The Kansas Alternative: Citizen’s Grand Jury

Much as the meaning of the word “rape” has been so diluted as to reduce many accusations into excuses, that doesn’t mean rape doesn’t happen. And when it does, and it does, it is a heinous offense that compels investigation and prosecution. But what if a prosecutor refuses to pursue it? If you’re in Kansas, there is an alternative.

For three years, the local prosecutor has resolutely refused to make [Madison Smith’s] case: that what began as consensual sex in a college dorm room became a rape, and that she was unable to say “stop” because her classmate was strangling her.

It’s not that the local prosecutor ultimately did nothing. He eventually pursued a charge of felony aggravated battery and the defendant was convicted. But that wasn’t enough. That wasn’t rape.

“The one person who I believed was supposed to fight for the victim on the legal side has pushed me aside, stalling, and waiting for me to give up,” Smith wrote in one statement to the court. “This is a common tactic used by defense attorneys, but now the prosecution. I won’t ever give up. Ever.”

Her confusion about what defense attorneys do, and are supposed to do, aside, she decided to take matters into her own hands.

But Smith invoked a vestige of frontier justice that allows citizens in Kansas to summon a grand jury when they think prosecutors are neglecting to bring charges in a crime. The law, dating to the 1800s, was originally used to go after saloonkeepers when authorities ignored violations of statewide prohibition. The 22-year-old graduate is believed to be the first to convene a citizen grand jury after a prosecutor declined to pursue a sex-crime charge.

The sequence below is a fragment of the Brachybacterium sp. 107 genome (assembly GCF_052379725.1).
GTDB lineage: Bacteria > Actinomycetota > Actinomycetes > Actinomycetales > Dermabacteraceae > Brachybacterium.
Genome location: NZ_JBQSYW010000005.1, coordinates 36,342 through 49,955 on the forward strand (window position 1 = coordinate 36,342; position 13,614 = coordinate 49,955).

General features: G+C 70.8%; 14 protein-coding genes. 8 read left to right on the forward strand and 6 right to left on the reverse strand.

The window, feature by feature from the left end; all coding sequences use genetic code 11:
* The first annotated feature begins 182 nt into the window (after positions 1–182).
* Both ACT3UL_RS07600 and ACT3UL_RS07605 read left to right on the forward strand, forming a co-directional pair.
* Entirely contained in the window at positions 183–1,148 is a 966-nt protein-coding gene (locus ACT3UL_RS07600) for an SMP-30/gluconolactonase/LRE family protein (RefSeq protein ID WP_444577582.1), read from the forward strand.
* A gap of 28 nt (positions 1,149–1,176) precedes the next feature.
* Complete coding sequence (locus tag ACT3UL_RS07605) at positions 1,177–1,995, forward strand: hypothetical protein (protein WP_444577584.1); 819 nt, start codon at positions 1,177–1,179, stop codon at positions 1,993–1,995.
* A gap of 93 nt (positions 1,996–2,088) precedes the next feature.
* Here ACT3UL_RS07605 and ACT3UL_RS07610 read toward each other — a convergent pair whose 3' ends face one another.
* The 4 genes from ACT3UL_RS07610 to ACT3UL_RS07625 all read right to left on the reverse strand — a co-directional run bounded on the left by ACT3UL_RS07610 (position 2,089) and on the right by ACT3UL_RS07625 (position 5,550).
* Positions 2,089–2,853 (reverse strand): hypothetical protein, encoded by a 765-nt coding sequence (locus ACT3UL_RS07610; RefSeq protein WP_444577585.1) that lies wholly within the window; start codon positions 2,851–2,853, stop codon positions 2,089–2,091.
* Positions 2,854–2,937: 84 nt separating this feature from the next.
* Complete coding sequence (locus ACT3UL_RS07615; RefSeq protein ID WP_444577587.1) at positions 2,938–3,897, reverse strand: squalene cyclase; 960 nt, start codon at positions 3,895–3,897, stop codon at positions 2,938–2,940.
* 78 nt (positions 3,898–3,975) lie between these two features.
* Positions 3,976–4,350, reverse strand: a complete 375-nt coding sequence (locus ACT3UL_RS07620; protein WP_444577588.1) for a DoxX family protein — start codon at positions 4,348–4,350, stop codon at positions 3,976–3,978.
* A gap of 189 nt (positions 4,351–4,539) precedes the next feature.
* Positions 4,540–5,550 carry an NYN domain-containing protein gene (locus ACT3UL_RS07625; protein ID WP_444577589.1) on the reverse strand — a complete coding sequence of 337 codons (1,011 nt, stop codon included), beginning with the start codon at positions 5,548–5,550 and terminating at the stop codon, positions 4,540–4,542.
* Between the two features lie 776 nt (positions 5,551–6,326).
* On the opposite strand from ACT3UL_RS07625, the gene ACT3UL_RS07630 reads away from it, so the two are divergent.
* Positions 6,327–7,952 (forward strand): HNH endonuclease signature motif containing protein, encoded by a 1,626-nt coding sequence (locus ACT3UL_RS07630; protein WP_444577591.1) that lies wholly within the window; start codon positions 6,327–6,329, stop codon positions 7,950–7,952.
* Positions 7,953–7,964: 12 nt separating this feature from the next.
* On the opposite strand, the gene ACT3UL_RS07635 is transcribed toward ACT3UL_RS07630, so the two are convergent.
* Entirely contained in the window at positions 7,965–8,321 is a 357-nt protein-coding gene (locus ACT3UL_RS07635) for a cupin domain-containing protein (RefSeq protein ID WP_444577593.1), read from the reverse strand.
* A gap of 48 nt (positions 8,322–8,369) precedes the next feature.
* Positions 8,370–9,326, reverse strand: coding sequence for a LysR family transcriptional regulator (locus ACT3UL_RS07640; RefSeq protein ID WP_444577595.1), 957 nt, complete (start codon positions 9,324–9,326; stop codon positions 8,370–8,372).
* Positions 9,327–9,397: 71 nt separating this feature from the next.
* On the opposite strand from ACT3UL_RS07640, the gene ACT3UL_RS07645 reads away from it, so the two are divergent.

Unlike Smith, most victims have no way to seek justice when they feel a blind eye is being turned toward a crime. Only five other states [Nebraska, North Dakota, Oklahoma, New Mexico and Nevada], all in the Great Plains or the West, have similar laws still on the books. The Kansas statute requires an individual to gather a certain number of signatures of support, which forced Smith to relive her trauma over and over in conversations with strangers.

That Kansas law provided an alternative raises some curious problems and questions. Smith’s allegations certainly seem to sustain a rape charge, which raises the specter of the prosecution having failed her, and his duty, by not pursuing the charge.

It happened at Bethany College, a small Christian liberal arts school in Lindsborg, an hour north of Wichita. She had bumped into a friend, Jared Stolzenburg, while doing laundry in a dorm. They went to his room, talked some, started kissing. They progressed to sex — by mutual consent, she acknowledges.

Almost immediately, Stolzenburg began slapping her face and strangling her while continuing intercourse, according to court records.

“I tried to initially pull his hands off of my throat, and he squeezed harder every time,” Smith recounted in one court hearing. “He would strangle me for 20 to 30 seconds at a time, and I would begin to lose consciousness. When he would release his hands from my neck, the only thing I could do was gasp for air.”

Consenting to sex has nothing to do with consenting to being struck or strangled. So why wouldn’t the prosecutor pursue rape charges?